Dr. Nora Volkow, the director of the National Institute on Drug Abuse, believes that "[t]he urgency of the epidemic, its devastating consequences, demands interventions that in some instances may make it harder for some patients to get their medication. We need to set up a system to make sure they are covered. But we cannot continue the prescription practice of opioids the way we have been. We just can't."

Some doctors believe that efforts to rein in prescribing practices have actually gone too far and are penalizing the patients who take the medicines responsibly and need them for relief. Dr. Daniel B. Carr, the director of Tufts Medical School's program on pain research education and policy, stated, "[t]he climate has definitely shifted. It is now one of reluctance, fear of consequences and encumbrance with administrative hurdles. A lot of patients who are appropriate candidates for opioids have been caught up in that response."

Historically, not many physicians prescribed opioids, and those that did often did so aimed at the pain that follows surgery or with terminal illnesses. In the 1990s, however, medical experts began arguing that opioids could be used to treat chronic pain conditions without addicting patients.

Some of the biggest declines in prescriptions have been in the prescribing of hydrocodone. These drugs do remain the most broadly prescribed opioids, especially for following routine dental work or minor procedures. Prescriptions for OxyContin also declined, but those for generic oxycodone went up.

Why the Decline?

One possible factor in the decline is the 2014 regulations enacted by the federal government that tightened prescribing rules for one of the most common painkillers: hydrocodone combined with a second analgesic, i.e. acetaminophen. The first year following the regulation saw a 22% decline in dispensed prescriptions.

The decision by medical schools over the past few years to impress upon students the dangers of opioid prescribing may also have had an effect. Dr. Branson Page, an emergency medicine doctor in Raleigh, North Carolina, stated, "When I was a resident, treating patients' pain as a vital sign was assumed. Now, more of us are aware that even prescribing a small number of opioids to a patient who's never taken them before is rolling the dice on whether that patient will become addicted."

Dr. Jeanmarie Perrone, a professor of emergency medicine at the University of Pennsylvania's Perelman School of Medicine, believes that there may be some danger to the way new doctors are being taught to be overly-cautious when it comes to prescribing opioids. "Sometimes now I will see a patient with a resident who says, 'I don't want to give them opioids.' But of course they need opioids – they have lung cancer and worsening pain."

While there has been a decline, some experts are calling it only a "half victory," believing that the rise of deaths from heroin and fentanyl, are a huge concern that need to be addressed before the opioid epidemic can truly be considered to be slowing down.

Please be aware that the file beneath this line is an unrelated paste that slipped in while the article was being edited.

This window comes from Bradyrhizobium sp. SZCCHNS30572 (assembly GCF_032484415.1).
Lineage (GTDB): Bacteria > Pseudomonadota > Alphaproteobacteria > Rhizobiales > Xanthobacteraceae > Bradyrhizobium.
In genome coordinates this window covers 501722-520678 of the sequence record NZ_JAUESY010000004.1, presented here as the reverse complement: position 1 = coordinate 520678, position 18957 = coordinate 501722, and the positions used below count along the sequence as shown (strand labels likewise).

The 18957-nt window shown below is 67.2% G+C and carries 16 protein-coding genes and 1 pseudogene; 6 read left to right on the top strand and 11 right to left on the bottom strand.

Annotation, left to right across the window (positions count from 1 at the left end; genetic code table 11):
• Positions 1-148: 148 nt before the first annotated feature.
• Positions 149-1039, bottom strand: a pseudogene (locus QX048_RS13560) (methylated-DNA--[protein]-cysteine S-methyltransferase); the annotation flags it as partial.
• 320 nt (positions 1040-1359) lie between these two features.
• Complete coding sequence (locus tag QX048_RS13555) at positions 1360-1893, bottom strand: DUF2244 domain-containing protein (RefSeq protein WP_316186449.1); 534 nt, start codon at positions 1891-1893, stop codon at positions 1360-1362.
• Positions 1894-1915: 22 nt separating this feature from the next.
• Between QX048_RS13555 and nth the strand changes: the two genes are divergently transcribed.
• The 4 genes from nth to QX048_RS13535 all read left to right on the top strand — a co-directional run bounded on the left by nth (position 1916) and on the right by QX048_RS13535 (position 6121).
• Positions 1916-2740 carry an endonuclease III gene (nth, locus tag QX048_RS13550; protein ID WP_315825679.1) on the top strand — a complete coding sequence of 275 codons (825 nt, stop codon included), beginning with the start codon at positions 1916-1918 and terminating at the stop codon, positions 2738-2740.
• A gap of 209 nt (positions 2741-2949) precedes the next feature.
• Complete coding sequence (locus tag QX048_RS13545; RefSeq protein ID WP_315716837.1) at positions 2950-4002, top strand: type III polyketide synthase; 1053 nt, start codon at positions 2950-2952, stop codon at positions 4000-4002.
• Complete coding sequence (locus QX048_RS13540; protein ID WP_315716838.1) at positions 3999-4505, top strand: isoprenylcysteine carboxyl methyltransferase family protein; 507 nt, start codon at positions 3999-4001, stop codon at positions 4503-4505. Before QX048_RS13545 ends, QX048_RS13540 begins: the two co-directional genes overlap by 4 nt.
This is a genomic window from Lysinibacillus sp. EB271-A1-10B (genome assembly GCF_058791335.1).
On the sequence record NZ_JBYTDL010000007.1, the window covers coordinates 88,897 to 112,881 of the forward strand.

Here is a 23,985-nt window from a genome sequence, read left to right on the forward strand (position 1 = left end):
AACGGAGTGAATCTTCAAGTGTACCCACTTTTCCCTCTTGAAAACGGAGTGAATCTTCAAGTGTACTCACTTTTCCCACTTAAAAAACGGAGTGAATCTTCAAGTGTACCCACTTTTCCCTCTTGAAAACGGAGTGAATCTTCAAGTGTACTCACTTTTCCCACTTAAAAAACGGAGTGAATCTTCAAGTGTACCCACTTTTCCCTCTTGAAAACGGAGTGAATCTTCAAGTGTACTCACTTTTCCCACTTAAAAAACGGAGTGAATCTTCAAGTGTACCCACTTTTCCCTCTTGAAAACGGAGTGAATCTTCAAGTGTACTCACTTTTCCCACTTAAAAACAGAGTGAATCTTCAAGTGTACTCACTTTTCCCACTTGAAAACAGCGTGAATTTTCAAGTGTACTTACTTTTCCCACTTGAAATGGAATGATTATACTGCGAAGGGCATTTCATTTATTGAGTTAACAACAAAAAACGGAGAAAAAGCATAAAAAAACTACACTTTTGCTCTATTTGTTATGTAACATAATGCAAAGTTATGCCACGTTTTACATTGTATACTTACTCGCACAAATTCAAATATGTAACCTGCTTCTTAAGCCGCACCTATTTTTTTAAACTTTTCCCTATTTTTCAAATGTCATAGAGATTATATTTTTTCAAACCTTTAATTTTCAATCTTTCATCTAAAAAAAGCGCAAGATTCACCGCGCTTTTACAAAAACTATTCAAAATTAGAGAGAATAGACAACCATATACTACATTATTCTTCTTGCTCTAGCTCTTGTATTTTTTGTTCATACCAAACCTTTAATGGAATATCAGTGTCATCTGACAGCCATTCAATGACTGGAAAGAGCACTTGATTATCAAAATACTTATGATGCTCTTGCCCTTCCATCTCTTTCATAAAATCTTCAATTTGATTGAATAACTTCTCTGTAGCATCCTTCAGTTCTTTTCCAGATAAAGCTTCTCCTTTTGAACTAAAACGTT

June 28, 2016

Senate Judiciary Subcommittee Holds Hearing on CREATES Act

Recently, the Senate Judiciary Subcommittee on Antitrust, Competition Policy and Consumer Rights held a hearing to examine Senate Bill 3056, the Creating and Restoring Equal Access to Equivalent Samples (CREATES) Act of 2016. The bill was introduced by Senator Patrick Leahy on June 14, 2016, and targets "abusive delay tactics," such as when branded drug companies use existing Food and Drug Administration (FDA) safety programs and regulations to block the development of generic versions of their products.

At the hearing, senators heard from a panel of witnesses, including representatives from the American College of Physicians, the Consumers Union, the Heritage Foundation, and various academic and industry professionals. Support for the targeted approach of the bill was overwhelmingly supported by both senators and panelists alike.

Opening Statements

All four co-sponsors of the bill delivered an opening statement: Senators Patrick Leahy, Chuck Grassley, Subcommittee Chairman Michael Lee, and Ranking Member Amy Klobuchar. Senator Leahy highlighted two specific delay tactics that are addressed within the CREATES Act: sample sharing (brand-name companies preventing potential generic competitors from obtaining samples of the branded product) and participation in a shared safety protocol (some brand-name companies refuse to allow generic competitors to participate in a required REMS with ETASU protocol, or impose a limited distribution system when a REMS is not necessary, undermining the generic's ability to gain FDA approval.) Under the Act, generic drug manufacturers would be able to bring an action in federal court for injunctive relief, should it find itself facing one of those delay tactics.

Senator Grassley opined that some of the tactics used by brand-name manufacturers may "frustrate the intent" of the Hatch-Waxman Act of 1984, which was enacted to streamline and expedite the approval process for generic drugs. Ranking Member Klobuchar went one step further, noting that some companies' current conduct "threatens the Hatch-Waxman legacy."